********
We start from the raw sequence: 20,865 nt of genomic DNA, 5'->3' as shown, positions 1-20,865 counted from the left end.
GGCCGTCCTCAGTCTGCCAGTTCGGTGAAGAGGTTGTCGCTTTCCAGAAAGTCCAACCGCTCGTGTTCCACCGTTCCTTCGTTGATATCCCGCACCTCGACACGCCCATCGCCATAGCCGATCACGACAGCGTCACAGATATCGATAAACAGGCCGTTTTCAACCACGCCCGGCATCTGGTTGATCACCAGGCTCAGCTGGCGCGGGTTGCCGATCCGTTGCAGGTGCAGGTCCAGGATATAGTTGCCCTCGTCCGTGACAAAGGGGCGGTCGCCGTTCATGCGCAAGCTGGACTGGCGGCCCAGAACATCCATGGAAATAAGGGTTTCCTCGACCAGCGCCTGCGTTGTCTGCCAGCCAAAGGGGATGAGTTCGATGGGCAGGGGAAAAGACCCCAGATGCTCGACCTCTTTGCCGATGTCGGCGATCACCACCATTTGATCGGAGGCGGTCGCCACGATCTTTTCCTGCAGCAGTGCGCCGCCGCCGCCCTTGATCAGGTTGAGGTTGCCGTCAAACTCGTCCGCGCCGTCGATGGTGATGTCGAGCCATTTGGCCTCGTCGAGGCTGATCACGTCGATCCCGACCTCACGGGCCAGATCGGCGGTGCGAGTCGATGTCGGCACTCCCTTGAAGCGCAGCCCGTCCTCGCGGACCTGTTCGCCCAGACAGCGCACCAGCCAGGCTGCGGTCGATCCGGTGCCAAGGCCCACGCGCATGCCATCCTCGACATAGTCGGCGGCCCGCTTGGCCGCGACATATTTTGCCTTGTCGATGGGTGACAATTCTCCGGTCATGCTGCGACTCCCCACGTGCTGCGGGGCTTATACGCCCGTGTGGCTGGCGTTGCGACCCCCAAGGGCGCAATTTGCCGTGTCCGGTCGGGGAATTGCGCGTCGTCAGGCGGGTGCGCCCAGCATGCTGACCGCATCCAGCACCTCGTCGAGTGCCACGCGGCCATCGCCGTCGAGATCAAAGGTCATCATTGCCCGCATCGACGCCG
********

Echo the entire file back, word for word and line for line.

We start from the raw sequence: 20,865 nt of genomic DNA, 5'->3' as shown, positions 1-20,865 counted from the left end.
GGCCGTCCTCAGTCTGCCAGTTCGGTGAAGAGGTTGTCGCTTTCCAGAAAGTCCAACCGCTCGTGTTCCACCGTTCCTTCGTTGATATCCCGCACCTCGACACGCCCATCGCCATAGCCGATCACGACAGCGTCACAGATATCGATAAACAGGCCGTTTTCAACCACGCCCGGCATCTGGTTGATCACCAGGCTCAGCTGGCGCGGGTTGCCGATCCGTTGCAGGTGCAGGTCCAGGATATAGTTGCCCTCGTCCGTGACAAAGGGGCGGTCGCCGTTCATGCGCAAGCTGGACTGGCGGCCCAGAACATCCATGGAAATAAGGGTTTCCTCGACCAGCGCCTGCGTTGTCTGCCAGCCAAAGGGGATGAGTTCGATGGGCAGGGGAAAAGACCCCAGATGCTCGACCTCTTTGCCGATGTCGGCGATCACCACCATTTGATCGGAGGCGGTCGCCACGATCTTTTCCTGCAGCAGTGCGCCGCCGCCGCCCTTGATCAGGTTGAGGTTGCCGTCAAACTCGTCCGCGCCGTCGATGGTGATGTCGAGCCATTTGGCCTCGTCGAGGCTGATCACGTCGATCCCGACCTCACGGGCCAGATCGGCGGTGCGAGTCGATGTCGGCACTCCCTTGAAGCGCAGCCCGTCCTCGCGGACCTGTTCGCCCAGACAGCGCACCAGCCAGGCTGCGGTCGATCCGGTGCCAAGGCCCACGCGCATGCCATCCTCGACATAGTCGGCGGCCCGCTTGGCCGCGACATATTTTGCCTTGTCGATGGGTGACAATTCTCCGGTCATGCTGCGACTCCCCACGTGCTGCGGGGCTTATACGCCCGTGTGGCTGGCGTTGCGACCCCCAAGGGCGCAATTTGCCGTGTCCGGTCGGGGAATTGCGCGTCGTCAGGCGGGTGCGCCCAGCATGCTGACCGCATCCAGCACCTCGTCGAGTGCCACGCGGCCATCGCCGTCGAGATCAAAGGTCATCATTGCCCGCATCGACGCCG